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Brazil looks to protect privacy and net neutrality with internet bill of rights

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President Rousseff hails the legislation as a victory for human rights, though provision on data storage is dropped

Brazilian President Dilma Rousseff signed the "internet constitution" into law on Wednesday
Brazilian President Dilma Rousseff signed the "internet constitution" into law on Wednesday
Dilma Rousseff / Flickr

The Brazilian government this week passed new legislation aimed at protecting internet privacy and guaranteeing open access to the web. As the Associated Press reports, Brazilian President Dilma Rousseff signed the so-called "internet constitution" into law yesterday before speaking at a conference on web governance in Sao Paulo, where she hailed the legislation as critical to protecting human rights and net neutrality.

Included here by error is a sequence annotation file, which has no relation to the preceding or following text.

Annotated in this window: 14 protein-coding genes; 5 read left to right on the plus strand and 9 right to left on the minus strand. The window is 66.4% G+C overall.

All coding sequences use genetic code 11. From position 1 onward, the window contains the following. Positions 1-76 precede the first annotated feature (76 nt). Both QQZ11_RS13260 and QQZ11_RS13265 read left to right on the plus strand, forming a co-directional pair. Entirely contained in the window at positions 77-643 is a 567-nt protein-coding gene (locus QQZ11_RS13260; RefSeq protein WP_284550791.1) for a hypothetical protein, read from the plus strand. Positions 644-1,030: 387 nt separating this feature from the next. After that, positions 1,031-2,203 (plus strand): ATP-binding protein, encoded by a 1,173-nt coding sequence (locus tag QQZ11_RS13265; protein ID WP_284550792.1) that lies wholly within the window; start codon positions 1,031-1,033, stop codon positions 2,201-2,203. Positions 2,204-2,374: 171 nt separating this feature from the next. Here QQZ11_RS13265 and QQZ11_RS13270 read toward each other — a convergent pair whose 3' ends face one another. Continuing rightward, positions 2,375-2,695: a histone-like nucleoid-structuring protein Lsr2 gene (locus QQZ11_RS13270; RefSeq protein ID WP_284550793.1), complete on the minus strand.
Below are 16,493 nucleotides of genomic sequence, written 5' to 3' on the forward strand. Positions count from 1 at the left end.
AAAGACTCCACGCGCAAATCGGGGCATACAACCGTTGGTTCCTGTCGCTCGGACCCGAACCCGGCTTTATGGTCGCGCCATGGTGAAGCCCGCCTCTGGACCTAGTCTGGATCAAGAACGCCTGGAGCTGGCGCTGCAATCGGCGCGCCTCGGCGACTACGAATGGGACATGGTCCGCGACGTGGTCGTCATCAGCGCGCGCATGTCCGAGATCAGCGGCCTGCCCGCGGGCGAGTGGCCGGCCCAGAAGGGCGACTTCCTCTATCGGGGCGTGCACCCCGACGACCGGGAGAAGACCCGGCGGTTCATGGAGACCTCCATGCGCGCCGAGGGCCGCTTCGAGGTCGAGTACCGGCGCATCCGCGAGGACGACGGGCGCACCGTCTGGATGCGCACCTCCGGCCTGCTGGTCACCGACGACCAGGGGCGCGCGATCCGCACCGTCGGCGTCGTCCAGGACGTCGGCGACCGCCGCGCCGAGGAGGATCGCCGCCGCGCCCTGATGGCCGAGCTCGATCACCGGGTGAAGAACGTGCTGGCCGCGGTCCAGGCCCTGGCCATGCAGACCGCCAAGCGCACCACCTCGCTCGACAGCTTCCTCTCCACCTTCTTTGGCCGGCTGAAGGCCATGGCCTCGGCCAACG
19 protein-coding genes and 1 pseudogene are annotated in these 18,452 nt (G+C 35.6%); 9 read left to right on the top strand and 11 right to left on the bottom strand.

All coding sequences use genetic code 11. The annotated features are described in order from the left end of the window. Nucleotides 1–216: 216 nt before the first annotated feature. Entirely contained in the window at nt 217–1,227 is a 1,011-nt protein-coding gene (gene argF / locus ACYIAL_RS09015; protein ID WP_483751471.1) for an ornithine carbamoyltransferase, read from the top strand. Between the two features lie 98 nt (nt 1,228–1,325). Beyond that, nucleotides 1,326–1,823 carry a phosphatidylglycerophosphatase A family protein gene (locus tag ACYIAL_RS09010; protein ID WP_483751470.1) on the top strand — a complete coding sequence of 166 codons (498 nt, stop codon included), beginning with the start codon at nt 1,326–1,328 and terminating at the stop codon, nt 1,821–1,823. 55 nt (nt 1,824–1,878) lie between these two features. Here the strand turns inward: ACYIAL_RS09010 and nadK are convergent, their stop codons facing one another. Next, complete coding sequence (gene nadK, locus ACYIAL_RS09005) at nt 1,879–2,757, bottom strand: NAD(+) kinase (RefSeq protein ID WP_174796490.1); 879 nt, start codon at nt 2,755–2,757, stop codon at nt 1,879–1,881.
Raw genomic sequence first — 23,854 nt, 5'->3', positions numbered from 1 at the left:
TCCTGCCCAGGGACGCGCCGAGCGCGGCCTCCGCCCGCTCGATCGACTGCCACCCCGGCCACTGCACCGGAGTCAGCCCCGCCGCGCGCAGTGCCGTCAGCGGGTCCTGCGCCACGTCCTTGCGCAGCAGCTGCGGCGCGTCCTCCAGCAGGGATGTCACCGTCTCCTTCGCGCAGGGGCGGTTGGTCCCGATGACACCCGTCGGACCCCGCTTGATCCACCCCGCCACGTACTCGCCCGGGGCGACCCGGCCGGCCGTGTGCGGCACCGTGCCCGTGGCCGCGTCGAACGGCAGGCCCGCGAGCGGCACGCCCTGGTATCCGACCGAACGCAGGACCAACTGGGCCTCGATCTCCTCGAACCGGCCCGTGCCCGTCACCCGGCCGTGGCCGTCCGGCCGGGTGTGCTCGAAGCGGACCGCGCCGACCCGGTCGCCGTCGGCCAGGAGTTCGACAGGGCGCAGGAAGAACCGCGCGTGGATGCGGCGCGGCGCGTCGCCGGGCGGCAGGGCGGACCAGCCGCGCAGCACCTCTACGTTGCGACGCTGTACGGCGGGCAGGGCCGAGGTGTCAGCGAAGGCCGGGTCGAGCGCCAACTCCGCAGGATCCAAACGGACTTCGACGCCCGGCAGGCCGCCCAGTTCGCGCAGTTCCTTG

"The internet you want is only possible in an environment of respect for human rights," Rousseff said in a statement on her website, "especially privacy and freedom of expression."

Rousseff's boldest proposal is dropped

Rousseff has been an outspoken advocate for internet privacy after it was revealed that the National Security Agency (NSA) had been eavesdropping on her telephone calls and emails. According to documents leaked by former NSA contractor Edward Snowden, the US had also been conducting surveillance on Petrobas, Brazil's state-owned oil company. In response, Rousseff pushed for an amendment to the law that would have required US internet companies to store their data on Brazilian users on servers located within the country's borders, but that provision was dropped from the version passed Wednesday, after it was deemed too difficult to implement.

But the law does hold American web companies subject to Brazilian law in cases involving domestic users, and includes a net neutrality provision that bars internet providers from charging more for data-heavy services. Known as the Marco Civil da Internet, the law also establishes limits on the metadata that can be collected on Brazilian users and clears service providers of liability for content published by its customers, though it does require companies to remove content under court orders.